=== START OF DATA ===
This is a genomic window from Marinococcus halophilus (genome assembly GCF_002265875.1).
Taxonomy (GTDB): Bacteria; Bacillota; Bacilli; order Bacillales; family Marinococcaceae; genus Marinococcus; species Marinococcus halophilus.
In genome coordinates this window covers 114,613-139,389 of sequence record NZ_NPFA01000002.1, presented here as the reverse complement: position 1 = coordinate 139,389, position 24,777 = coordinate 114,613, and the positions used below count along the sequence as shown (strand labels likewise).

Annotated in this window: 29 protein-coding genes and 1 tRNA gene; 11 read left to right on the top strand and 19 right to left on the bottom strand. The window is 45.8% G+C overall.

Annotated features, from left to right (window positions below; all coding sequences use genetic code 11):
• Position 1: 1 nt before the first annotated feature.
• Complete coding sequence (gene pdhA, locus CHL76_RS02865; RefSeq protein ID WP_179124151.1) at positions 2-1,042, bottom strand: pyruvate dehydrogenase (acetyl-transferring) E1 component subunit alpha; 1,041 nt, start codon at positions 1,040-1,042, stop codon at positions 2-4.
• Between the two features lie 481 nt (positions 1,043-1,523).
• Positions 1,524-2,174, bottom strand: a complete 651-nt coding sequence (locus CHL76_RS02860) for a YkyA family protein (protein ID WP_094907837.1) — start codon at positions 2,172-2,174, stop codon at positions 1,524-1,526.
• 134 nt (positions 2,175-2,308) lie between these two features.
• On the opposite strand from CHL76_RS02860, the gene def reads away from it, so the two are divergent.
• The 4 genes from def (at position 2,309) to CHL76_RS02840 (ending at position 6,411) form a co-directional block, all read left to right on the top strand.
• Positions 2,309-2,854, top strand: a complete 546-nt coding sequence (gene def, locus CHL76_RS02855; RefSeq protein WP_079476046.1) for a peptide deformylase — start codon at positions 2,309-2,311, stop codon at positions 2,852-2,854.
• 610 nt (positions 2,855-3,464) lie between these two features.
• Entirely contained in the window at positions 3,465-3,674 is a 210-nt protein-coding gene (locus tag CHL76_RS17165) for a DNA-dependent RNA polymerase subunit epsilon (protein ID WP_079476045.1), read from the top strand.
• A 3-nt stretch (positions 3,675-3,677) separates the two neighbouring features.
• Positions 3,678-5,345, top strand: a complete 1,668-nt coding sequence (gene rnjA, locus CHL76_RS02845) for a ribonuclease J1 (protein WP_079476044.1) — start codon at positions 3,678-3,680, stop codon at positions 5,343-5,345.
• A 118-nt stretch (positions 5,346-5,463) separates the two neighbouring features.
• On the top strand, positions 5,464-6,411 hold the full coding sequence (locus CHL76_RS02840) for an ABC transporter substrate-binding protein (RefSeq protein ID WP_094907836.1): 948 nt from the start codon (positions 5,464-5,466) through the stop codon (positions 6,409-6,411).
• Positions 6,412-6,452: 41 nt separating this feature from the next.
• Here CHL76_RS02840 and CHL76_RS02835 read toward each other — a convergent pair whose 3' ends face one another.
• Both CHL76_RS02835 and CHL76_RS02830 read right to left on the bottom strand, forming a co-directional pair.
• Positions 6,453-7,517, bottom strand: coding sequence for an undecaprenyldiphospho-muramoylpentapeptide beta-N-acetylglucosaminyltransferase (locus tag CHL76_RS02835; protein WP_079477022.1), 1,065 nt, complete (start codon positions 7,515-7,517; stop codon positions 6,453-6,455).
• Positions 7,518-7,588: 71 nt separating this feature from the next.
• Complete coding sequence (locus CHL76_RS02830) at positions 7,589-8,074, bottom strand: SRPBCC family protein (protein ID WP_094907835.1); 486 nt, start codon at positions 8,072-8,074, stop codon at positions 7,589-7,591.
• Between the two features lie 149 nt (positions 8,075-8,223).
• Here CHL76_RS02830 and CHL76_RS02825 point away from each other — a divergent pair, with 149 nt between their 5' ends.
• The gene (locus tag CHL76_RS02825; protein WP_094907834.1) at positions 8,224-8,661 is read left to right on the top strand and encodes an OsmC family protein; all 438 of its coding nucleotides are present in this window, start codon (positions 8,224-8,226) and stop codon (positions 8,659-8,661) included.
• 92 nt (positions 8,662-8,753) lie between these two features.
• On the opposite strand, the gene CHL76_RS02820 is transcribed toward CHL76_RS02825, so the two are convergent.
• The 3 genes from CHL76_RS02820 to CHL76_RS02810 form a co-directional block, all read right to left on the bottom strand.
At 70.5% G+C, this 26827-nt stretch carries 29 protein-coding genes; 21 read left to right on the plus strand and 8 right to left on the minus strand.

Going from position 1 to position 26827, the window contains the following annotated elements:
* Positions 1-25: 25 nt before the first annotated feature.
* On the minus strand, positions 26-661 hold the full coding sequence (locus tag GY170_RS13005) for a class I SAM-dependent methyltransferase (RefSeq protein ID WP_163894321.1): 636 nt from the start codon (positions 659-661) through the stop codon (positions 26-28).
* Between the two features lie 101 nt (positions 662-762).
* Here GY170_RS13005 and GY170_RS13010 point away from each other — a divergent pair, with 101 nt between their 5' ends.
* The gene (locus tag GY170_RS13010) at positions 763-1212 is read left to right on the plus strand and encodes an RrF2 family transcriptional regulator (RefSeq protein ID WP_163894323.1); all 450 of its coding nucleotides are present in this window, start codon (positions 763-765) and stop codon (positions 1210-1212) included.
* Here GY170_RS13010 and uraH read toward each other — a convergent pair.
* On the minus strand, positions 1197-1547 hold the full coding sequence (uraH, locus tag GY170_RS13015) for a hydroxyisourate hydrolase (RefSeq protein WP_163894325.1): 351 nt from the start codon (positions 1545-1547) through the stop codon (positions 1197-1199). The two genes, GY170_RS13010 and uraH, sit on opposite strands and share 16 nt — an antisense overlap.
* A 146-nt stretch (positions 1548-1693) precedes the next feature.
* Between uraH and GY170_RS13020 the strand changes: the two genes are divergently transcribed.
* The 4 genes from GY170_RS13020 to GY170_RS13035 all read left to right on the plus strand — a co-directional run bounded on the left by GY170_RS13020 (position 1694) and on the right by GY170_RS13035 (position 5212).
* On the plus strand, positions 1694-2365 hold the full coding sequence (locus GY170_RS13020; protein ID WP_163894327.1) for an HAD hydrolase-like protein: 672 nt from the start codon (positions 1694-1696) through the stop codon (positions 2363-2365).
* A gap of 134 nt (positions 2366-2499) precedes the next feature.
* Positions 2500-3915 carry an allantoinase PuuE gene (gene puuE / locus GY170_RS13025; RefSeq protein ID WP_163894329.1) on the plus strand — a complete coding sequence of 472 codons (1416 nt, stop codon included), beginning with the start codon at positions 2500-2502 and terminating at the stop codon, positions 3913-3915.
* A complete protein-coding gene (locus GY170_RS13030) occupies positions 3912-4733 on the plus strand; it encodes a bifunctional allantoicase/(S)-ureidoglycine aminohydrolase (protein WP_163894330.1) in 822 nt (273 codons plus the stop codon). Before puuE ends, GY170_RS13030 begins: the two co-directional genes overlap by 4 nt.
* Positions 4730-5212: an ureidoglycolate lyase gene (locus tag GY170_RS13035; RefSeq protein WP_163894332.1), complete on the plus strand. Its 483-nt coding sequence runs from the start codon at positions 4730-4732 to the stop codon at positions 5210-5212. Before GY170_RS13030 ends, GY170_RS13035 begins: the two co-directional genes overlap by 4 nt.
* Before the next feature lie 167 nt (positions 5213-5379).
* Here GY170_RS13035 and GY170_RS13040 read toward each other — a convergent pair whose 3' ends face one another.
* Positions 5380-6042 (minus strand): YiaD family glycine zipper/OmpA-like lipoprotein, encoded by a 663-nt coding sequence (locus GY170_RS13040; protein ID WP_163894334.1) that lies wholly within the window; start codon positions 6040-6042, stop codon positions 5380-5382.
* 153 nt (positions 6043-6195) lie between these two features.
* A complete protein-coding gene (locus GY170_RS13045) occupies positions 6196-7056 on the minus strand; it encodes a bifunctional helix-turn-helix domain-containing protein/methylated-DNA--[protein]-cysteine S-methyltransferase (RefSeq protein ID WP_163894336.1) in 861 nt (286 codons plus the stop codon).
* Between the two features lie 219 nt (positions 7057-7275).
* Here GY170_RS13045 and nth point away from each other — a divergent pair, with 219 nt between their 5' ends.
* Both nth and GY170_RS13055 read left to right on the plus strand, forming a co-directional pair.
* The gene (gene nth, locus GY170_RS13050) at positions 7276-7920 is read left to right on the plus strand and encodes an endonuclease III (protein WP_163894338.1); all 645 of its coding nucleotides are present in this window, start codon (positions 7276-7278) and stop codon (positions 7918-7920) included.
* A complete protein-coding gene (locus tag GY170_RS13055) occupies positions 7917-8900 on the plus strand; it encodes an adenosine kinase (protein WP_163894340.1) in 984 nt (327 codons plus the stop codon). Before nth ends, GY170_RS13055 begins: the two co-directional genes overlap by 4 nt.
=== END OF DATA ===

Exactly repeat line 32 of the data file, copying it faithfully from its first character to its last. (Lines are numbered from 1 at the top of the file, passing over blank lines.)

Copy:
At 70.5% G+C, this 26827-nt stretch carries 29 protein-coding genes; 21 read left to right on the plus strand and 8 right to left on the minus strand.